Too many people still seem to adopt Scrum by going through the motions, like playing a game of soccer at school because its the team sports lesson. Of course, better results are achieved when players are serious about improving their ball skills and team behaviors. They become invested in the outcome. How do we shift[…]
Wait? What? Did I read that right? One hundred and one techniques? Sounds like a lot. Are you sure?
Communities of Practice are great, right? Whether you call them Guilds, Centres of Excellence, or Special Interest Groups — it is good to create a space for people who share a common discipline to support their joint professional development. But what happens if these sit in isolated pockets? Welcome to the headache of Villages of Practice.
If you have wicked problems to solve and you want another way to generate ideas or solve problems — brainstorming gets you part of the way. But have you considered gamestorming (structured play for business) as a way of unblocking your creativity and getting the ball rolling?
Ever wondered what gamification was all about and how it relates to the world outside playing actual games. In this blog, I explore what this means and how it applies to businesses today.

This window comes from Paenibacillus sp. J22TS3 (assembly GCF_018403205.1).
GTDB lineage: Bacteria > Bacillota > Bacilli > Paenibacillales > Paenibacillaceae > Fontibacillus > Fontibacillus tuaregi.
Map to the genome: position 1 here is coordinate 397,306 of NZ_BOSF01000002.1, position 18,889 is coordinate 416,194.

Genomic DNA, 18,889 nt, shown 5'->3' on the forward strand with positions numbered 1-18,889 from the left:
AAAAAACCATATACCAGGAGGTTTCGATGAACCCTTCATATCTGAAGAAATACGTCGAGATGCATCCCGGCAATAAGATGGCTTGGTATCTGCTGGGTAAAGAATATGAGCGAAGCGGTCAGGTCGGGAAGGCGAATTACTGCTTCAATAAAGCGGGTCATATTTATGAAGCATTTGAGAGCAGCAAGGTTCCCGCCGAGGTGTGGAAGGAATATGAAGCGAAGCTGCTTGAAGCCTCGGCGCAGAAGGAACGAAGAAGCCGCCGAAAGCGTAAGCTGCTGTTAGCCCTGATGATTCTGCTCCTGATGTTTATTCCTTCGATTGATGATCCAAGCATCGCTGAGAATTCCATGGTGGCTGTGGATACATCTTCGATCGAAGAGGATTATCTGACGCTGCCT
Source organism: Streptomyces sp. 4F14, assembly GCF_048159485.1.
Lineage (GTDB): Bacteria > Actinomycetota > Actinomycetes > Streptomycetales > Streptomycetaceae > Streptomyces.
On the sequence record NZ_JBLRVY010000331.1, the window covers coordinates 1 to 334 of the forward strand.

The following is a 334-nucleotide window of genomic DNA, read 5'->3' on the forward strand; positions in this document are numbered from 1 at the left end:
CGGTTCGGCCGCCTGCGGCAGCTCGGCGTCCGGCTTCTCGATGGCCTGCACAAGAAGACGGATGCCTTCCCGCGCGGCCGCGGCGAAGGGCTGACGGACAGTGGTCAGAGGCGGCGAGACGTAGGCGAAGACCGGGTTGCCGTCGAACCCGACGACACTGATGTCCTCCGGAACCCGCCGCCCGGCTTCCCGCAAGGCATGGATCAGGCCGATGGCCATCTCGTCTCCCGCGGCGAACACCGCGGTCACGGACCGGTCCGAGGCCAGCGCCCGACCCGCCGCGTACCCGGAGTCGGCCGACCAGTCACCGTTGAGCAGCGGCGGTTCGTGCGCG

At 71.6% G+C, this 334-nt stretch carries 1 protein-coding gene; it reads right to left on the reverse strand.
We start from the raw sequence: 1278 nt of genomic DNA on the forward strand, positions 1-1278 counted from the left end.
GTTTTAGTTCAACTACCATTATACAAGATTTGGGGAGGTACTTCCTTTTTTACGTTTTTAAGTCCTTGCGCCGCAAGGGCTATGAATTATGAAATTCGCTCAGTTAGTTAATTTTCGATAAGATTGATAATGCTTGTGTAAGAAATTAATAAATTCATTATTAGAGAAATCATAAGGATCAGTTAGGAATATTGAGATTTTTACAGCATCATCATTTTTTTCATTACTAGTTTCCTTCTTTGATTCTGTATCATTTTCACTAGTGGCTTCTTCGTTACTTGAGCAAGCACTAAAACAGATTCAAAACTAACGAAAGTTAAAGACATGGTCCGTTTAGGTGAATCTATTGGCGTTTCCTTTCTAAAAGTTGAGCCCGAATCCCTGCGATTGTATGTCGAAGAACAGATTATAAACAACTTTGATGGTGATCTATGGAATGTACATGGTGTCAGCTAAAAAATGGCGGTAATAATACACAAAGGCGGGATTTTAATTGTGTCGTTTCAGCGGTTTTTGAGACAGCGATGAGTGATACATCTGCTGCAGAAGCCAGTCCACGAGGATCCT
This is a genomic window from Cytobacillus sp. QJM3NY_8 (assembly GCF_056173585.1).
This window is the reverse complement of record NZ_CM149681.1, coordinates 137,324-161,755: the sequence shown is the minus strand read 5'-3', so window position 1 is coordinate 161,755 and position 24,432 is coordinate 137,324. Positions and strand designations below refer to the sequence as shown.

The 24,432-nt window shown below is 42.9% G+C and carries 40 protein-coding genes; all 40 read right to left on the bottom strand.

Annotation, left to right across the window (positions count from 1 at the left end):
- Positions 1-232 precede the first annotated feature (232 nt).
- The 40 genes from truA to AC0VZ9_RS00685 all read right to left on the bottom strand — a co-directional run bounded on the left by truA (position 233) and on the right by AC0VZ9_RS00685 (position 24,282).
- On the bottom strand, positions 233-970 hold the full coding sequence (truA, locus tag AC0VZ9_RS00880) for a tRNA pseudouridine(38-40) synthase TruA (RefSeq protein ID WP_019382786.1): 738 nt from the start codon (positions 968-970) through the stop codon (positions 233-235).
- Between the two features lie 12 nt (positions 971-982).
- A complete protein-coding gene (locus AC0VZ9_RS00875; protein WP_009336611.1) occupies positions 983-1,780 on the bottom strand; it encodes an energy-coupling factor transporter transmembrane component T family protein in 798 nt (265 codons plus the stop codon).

When the discipline of business analysis first established itself, it was important that it be differentiated from other disciplines. Part of this distinction was that business analysis focuses on the ‘what’ and ‘why’ of a solution, rather than the ‘how’ – the latter being the responsibility of solution architects, developers, and the like.
When we need to communicate the status of something easily or urgently, especially when there is risk involved, then a simple colour-coded system based on traffic lights is often used … known as traffic-light or RAG rating.
Communication is key to great relationships, for home and work, and here is a fun profiling tool to assess our own style.
As business analysis practitioners, especially those operating in the enterprise business analysis space, it’s really useful to have easy-to-remember tools when considering why an organisation wants to effect change.
How can we be sure that the projects and activities in which we’re involved actually grow our organisations in the direction they need. The incremental adjustments towards an organisation’s goals are termed business value — and in order to understand this, how we can plan to improve it, and measure that we have — we must first define it.
This article reviews a conversation on business value, and ends with a recommended definition that covers most scenarios.